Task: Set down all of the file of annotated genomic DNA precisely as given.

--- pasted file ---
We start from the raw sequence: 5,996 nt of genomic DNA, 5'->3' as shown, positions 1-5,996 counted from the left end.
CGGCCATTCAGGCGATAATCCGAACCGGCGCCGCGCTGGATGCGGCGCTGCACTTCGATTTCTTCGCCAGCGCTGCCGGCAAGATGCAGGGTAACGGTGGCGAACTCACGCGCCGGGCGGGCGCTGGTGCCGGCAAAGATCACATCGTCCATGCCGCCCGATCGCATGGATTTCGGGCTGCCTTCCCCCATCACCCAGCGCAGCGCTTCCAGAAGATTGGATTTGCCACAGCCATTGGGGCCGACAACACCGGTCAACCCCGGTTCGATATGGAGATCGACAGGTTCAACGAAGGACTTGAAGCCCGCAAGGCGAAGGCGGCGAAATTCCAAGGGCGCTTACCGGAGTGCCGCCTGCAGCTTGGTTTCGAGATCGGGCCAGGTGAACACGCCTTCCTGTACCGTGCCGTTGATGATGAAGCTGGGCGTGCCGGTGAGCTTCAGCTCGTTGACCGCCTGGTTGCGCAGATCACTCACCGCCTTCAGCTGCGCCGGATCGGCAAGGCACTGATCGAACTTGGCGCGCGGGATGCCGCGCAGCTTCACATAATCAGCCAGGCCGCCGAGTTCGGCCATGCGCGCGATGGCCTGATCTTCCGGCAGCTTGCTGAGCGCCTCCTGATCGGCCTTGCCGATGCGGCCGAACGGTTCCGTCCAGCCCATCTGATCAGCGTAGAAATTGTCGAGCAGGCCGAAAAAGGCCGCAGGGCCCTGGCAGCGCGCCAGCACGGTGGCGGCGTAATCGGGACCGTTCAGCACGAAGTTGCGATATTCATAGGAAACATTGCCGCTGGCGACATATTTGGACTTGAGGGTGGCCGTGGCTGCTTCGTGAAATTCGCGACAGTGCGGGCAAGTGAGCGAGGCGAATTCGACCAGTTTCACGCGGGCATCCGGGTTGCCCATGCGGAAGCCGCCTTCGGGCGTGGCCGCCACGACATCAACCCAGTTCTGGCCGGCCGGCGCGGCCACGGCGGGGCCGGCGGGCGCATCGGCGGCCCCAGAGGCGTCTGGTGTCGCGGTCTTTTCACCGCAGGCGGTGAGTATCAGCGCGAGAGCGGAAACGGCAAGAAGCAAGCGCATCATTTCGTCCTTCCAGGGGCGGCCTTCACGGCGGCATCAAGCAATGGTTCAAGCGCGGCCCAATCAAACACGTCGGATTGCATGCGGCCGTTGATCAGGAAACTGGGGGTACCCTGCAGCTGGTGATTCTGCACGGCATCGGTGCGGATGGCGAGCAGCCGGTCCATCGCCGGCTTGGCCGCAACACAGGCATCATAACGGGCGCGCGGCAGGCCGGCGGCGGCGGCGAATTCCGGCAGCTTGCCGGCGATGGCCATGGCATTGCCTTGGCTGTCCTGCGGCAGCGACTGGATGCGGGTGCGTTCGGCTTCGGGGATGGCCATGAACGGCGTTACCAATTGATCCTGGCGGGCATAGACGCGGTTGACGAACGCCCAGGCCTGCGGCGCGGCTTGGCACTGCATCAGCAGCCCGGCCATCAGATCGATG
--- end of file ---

We start from the raw sequence: 5,996 nt of genomic DNA, 5'->3' as shown, positions 1-5,996 counted from the left end.
CGGCCATTCAGGCGATAATCCGAACCGGCGCCGCGCTGGATGCGGCGCTGCACTTCGATTTCTTCGCCAGCGCTGCCGGCAAGATGCAGGGTAACGGTGGCGAACTCACGCGCCGGGCGGGCGCTGGTGCCGGCAAAGATCACATCGTCCATGCCGCCCGATCGCATGGATTTCGGGCTGCCTTCCCCCATCACCCAGCGCAGCGCTTCCAGAAGATTGGATTTGCCACAGCCATTGGGGCCGACAACACCGGTCAACCCCGGTTCGATATGGAGATCGACAGGTTCAACGAAGGACTTGAAGCCCGCAAGGCGAAGGCGGCGAAATTCCAAGGGCGCTTACCGGAGTGCCGCCTGCAGCTTGGTTTCGAGATCGGGCCAGGTGAACACGCCTTCCTGTACCGTGCCGTTGATGATGAAGCTGGGCGTGCCGGTGAGCTTCAGCTCGTTGACCGCCTGGTTGCGCAGATCACTCACCGCCTTCAGCTGCGCCGGATCGGCAAGGCACTGATCGAACTTGGCGCGCGGGATGCCGCGCAGCTTCACATAATCAGCCAGGCCGCCGAGTTCGGCCATGCGCGCGATGGCCTGATCTTCCGGCAGCTTGCTGAGCGCCTCCTGATCGGCCTTGCCGATGCGGCCGAACGGTTCCGTCCAGCCCATCTGATCAGCGTAGAAATTGTCGAGCAGGCCGAAAAAGGCCGCAGGGCCCTGGCAGCGCGCCAGCACGGTGGCGGCGTAATCGGGACCGTTCAGCACGAAGTTGCGATATTCATAGGAAACATTGCCGCTGGCGACATATTTGGACTTGAGGGTGGCCGTGGCTGCTTCGTGAAATTCGCGACAGTGCGGGCAAGTGAGCGAGGCGAATTCGACCAGTTTCACGCGGGCATCCGGGTTGCCCATGCGGAAGCCGCCTTCGGGCGTGGCCGCCACGACATCAACCCAGTTCTGGCCGGCCGGCGCGGCCACGGCGGGGCCGGCGGGCGCATCGGCGGCCCCAGAGGCGTCTGGTGTCGCGGTCTTTTCACCGCAGGCGGTGAGTATCAGCGCGAGAGCGGAAACGGCAAGAAGCAAGCGCATCATTTCGTCCTTCCAGGGGCGGCCTTCACGGCGGCATCAAGCAATGGTTCAAGCGCGGCCCAATCAAACACGTCGGATTGCATGCGGCCGTTGATCAGGAAACTGGGGGTACCCTGCAGCTGGTGATTCTGCACGGCATCGGTGCGGATGGCGAGCAGCCGGTCCATCGCCGGCTTGGCCGCAACACAGGCATCATAACGGGCGCGCGGCAGGCCGGCGGCGGCGGCGAATTCCGGCAGCTTGCCGGCGATGGCCATGGCATTGCCTTGGCTGTCCTGCGGCAGCGACTGGATGCGGGTGCGTTCGGCTTCGGGGATGGCCATGAACGGCGTTACCAATTGATCCTGGCGGGCATAGACGCGGTTGACGAACGCCCAGGCCTGCGGCGCGGCTTGGCACTGCATCAGCAGCCCGGCCATCAGATCGATG